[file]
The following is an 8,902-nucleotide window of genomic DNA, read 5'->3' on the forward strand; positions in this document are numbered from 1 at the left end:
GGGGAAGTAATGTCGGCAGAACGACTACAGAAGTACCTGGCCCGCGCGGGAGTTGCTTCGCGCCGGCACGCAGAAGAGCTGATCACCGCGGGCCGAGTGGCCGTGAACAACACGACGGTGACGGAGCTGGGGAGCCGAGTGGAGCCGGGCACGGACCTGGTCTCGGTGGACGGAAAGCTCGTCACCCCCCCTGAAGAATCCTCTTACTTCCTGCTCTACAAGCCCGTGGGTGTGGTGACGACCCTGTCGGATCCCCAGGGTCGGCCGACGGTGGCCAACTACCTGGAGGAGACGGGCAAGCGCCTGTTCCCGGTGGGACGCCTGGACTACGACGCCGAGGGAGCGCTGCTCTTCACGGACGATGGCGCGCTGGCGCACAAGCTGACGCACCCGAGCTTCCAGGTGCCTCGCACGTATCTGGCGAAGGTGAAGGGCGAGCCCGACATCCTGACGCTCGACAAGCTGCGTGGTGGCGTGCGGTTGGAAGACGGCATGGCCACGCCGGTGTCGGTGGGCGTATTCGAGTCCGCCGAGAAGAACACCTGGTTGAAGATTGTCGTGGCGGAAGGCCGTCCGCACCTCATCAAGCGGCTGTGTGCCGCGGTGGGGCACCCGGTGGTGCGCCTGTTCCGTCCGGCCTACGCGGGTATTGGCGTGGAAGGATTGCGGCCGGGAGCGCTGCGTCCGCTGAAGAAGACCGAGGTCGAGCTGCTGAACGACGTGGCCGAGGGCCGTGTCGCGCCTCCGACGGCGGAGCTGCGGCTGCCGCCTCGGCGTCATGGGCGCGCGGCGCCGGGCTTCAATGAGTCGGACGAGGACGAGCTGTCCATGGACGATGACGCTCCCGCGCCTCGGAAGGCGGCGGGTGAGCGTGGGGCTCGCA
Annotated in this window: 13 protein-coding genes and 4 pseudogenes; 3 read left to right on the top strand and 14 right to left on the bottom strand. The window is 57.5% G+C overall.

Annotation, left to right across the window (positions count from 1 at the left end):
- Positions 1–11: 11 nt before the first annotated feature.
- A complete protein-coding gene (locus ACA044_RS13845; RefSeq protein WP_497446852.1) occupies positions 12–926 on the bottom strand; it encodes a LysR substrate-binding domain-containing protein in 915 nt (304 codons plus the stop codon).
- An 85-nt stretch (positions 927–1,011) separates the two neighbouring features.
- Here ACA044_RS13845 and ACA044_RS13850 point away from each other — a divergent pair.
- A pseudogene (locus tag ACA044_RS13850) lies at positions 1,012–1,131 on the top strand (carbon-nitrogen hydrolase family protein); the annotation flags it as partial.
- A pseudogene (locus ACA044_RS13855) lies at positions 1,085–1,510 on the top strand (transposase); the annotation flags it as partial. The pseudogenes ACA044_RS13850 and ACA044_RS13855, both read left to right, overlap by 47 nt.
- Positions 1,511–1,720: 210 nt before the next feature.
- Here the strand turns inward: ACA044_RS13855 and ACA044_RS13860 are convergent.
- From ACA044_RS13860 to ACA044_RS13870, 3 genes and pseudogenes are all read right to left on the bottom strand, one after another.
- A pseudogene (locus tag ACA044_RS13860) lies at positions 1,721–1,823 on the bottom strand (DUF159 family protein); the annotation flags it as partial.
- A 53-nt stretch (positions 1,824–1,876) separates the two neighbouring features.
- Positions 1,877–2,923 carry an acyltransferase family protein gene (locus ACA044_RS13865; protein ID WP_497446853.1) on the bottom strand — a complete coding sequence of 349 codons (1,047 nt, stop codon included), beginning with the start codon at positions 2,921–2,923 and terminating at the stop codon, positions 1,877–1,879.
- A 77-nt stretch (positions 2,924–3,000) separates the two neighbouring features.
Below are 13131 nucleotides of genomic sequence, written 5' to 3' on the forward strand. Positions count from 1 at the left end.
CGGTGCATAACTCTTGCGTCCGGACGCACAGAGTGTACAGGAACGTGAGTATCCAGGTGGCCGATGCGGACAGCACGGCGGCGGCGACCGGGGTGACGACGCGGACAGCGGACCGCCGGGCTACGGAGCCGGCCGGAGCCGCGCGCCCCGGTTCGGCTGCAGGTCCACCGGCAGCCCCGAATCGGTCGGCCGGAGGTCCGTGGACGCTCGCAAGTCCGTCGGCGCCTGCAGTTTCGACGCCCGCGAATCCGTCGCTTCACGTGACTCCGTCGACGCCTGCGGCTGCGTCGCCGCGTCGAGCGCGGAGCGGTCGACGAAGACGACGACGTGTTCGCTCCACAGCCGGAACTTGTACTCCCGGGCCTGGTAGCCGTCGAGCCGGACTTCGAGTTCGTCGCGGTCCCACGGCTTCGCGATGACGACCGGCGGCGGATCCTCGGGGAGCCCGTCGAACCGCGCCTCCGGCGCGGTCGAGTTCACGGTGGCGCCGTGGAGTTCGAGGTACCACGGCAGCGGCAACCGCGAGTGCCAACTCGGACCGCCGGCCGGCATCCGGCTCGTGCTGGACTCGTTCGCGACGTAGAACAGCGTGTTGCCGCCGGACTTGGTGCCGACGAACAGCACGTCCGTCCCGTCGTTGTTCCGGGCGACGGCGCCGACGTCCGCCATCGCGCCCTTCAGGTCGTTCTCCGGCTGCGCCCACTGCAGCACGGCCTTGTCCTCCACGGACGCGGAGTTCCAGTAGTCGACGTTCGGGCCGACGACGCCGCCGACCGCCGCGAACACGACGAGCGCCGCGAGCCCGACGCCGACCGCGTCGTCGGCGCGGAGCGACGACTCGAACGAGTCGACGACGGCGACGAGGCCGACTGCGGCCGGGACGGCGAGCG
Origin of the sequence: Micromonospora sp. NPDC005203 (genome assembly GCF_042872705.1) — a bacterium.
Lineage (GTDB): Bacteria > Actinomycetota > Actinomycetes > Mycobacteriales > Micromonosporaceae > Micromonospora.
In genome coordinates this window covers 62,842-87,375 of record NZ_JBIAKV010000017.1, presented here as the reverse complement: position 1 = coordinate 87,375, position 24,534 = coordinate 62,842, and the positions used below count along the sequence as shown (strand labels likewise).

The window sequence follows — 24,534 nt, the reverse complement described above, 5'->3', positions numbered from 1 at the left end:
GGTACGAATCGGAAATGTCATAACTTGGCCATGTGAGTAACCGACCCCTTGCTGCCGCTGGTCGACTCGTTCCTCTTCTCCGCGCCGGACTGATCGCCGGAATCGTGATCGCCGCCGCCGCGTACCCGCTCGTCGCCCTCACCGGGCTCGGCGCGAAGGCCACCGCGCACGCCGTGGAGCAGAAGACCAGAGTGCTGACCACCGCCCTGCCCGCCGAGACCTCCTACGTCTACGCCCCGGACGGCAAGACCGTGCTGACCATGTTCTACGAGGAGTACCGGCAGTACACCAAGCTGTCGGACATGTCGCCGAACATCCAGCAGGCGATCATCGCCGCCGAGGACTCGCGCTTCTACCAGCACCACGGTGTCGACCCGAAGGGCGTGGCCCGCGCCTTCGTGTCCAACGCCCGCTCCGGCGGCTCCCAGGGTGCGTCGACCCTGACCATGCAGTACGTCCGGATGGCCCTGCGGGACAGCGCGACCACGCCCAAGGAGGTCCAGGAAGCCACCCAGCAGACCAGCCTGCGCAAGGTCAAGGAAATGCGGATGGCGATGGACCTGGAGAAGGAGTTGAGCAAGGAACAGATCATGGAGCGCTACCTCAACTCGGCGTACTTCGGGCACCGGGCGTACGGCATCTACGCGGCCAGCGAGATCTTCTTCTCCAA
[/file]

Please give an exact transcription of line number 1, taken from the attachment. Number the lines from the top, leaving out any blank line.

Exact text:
The following is an 8,902-nucleotide window of genomic DNA, read 5'->3' on the forward strand; positions in this document are numbered from 1 at the left end: